Plus, we are now in the age where the majority of gamers want escapism into fully immersive, realistic worlds with lifelike scenery and captivating stories. That takes time, money, resources and more.
Of course, let’s not forget the simple fact: developers need money to make games.
Just as much as a production agency or independent director would need money to make a movie or a TV show. Anything in the entertainment industry, gaming included, needs money.
Talking with 'The Triggerman', I touched base on massive blockbuster movies that require hundreds of millions of pounds/dollars to bring to life. An extremely expensive investment – particularly when you can never be sure if it will net the creator a return on their money. Some creative Hollywood accounting often happens on the poorer earners to appear more profitable than they actually are, no less, but entertainment in general is a huge risk.
So as we are discussing and debating, we are getting down to the industry/business aspect of how some AAA movies are sure-sells so hundreds of millions are thrown at them (take the Marvel movies as an example) which is all fine and well, but everything is a calculated risk. I'm just scratching the surface and angling my discussion on consoles at this point. I didn't even dare to mention the super-ultra PC rigs some of the high end streamers have. The question is asked again... is the cost of gaming nowadays justifiable? Basic business says yes. If you spend $200m on a film that will make you $1.2b of whatever, it's a no-brainer, so in a way, that justifies the expensive nature of the production.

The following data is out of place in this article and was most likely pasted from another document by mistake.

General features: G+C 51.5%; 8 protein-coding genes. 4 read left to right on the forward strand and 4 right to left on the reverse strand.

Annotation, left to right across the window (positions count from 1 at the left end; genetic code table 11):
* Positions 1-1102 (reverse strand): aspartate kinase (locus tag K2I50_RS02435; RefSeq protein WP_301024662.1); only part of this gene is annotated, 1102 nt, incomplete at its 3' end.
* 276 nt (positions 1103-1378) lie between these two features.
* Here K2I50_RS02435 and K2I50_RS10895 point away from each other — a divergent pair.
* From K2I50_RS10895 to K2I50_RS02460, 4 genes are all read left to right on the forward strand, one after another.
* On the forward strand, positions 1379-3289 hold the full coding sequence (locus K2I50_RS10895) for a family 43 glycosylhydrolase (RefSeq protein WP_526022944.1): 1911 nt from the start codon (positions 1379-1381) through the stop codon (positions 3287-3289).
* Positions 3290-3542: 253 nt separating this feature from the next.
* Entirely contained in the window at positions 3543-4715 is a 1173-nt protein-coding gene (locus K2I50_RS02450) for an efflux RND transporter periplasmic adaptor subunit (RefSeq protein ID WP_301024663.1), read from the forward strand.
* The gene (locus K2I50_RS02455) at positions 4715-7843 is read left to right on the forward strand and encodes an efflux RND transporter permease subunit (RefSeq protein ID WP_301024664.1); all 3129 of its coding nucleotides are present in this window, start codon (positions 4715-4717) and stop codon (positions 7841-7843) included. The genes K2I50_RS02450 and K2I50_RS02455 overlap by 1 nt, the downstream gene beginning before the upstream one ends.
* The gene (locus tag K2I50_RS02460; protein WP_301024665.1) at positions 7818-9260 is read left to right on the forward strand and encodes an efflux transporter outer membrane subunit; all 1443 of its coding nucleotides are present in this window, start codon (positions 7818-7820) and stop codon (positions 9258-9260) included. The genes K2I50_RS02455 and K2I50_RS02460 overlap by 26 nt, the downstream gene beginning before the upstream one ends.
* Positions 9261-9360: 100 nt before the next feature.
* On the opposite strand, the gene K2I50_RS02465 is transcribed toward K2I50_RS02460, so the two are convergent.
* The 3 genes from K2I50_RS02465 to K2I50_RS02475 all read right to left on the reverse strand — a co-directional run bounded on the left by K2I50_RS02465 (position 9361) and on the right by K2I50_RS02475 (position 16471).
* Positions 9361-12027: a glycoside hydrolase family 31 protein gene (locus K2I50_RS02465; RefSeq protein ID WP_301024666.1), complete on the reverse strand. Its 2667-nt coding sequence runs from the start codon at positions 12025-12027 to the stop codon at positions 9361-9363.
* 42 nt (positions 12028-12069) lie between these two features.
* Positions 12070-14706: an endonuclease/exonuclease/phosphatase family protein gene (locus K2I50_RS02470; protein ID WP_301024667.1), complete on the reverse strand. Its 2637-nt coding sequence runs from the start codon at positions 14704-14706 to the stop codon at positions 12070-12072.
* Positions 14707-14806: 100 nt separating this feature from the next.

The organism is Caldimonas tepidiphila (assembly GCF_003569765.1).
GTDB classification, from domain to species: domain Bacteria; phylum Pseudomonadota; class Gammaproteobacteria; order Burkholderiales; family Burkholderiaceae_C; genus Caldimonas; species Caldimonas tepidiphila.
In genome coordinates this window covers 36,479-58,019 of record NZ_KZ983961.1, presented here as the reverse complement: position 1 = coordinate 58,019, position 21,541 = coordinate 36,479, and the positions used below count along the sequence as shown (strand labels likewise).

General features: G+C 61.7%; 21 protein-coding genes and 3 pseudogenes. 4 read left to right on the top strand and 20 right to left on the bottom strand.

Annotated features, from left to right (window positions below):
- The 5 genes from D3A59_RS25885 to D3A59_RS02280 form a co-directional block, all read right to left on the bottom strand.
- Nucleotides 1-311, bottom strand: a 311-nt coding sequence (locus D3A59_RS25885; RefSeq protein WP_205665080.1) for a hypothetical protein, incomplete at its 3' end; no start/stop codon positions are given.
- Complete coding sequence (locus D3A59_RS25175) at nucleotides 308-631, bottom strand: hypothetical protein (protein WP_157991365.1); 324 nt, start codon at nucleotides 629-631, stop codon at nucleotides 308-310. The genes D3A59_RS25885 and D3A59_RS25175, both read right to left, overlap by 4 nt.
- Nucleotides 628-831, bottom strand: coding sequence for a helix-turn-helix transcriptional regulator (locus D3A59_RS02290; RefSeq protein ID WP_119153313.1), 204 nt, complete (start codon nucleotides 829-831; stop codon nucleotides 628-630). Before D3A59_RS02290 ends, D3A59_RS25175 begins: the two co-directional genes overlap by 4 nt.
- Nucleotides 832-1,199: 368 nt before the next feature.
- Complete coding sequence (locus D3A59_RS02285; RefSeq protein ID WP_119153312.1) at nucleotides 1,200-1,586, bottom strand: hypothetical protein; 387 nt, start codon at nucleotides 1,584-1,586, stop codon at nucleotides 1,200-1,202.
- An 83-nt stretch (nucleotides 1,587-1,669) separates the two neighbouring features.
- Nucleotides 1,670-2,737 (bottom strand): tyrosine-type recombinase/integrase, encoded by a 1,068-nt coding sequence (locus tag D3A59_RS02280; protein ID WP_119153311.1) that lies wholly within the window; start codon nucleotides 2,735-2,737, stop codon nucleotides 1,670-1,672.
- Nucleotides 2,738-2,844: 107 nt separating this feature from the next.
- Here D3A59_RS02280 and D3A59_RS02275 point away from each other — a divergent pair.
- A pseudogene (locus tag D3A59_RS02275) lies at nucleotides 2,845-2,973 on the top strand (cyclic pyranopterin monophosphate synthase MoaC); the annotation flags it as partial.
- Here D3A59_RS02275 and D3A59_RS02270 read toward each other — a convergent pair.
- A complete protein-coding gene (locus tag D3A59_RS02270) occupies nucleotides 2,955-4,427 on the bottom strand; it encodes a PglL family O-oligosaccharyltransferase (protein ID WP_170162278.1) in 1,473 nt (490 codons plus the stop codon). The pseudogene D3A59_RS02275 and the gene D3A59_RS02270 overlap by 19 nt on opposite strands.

Similarly in the video game industry, games like FIFA, Madden, Call of Duty or Grand Theft Auto… they are all big sellers so have stupid amounts of money thrown at them and sometimes, they just play the same way, re-hashed with a different skin to change the era, or player throwing or kicking the ball.
Triggerman couldn’t understand why I was defending games as being better value for money.
Say you had a two hour blockbuster film – you could pay upwards of £10/$10 a ticket to see it at the cinema or even for the DVD/Blu-ray upon release if it skips the cinema (much like most of triggerman's collection).
A 30+ hour masterpiece like The Last of Us can net you with fifteen times as much use of your time with an epic storyline, not least of all meet the aforementioned criteria of beautiful world and captivating story.
As a gamer, I don’t necessarily want a quick two-hour ‘adrenaline rush’ where you vaguely appreciate the characters. I want a massive and immersive story where I feel for the characters or at the very least (on the opposite end of the scale) a game where I can happily throw hours of my time into it to de-stress after a hard day at work.